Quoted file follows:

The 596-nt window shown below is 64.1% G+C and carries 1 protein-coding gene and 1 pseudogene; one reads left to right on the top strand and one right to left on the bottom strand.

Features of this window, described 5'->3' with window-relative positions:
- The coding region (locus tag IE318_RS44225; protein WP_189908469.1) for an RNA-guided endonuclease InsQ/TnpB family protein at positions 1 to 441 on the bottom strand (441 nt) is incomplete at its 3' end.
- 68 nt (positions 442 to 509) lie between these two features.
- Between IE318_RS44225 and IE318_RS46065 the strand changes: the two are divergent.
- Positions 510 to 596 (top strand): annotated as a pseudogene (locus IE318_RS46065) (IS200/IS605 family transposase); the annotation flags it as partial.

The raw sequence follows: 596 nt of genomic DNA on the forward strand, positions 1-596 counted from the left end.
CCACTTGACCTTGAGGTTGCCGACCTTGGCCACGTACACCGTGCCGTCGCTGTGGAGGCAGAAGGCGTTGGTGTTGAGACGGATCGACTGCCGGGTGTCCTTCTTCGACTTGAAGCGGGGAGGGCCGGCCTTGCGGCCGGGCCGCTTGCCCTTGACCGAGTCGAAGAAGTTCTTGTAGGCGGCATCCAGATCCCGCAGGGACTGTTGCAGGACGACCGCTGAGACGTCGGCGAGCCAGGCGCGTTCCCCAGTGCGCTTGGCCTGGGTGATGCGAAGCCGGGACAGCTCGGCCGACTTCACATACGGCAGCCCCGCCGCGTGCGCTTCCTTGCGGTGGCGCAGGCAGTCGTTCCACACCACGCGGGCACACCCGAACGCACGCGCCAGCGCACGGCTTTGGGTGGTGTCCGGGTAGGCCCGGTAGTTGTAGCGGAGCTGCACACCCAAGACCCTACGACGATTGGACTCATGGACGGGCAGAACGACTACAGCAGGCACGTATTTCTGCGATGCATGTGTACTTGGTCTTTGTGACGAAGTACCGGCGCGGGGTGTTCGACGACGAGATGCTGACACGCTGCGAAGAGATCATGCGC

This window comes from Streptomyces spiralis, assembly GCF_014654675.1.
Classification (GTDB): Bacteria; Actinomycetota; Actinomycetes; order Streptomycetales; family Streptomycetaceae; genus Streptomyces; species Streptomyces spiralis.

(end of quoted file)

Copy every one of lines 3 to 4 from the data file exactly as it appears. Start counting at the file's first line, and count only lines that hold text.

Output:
- The coding region (locus tag IE318_RS44225; protein WP_189908469.1) for an RNA-guided endonuclease InsQ/TnpB family protein at positions 1 to 441 on the bottom strand (441 nt) is incomplete at its 3' end.
- 68 nt (positions 442 to 509) lie between these two features.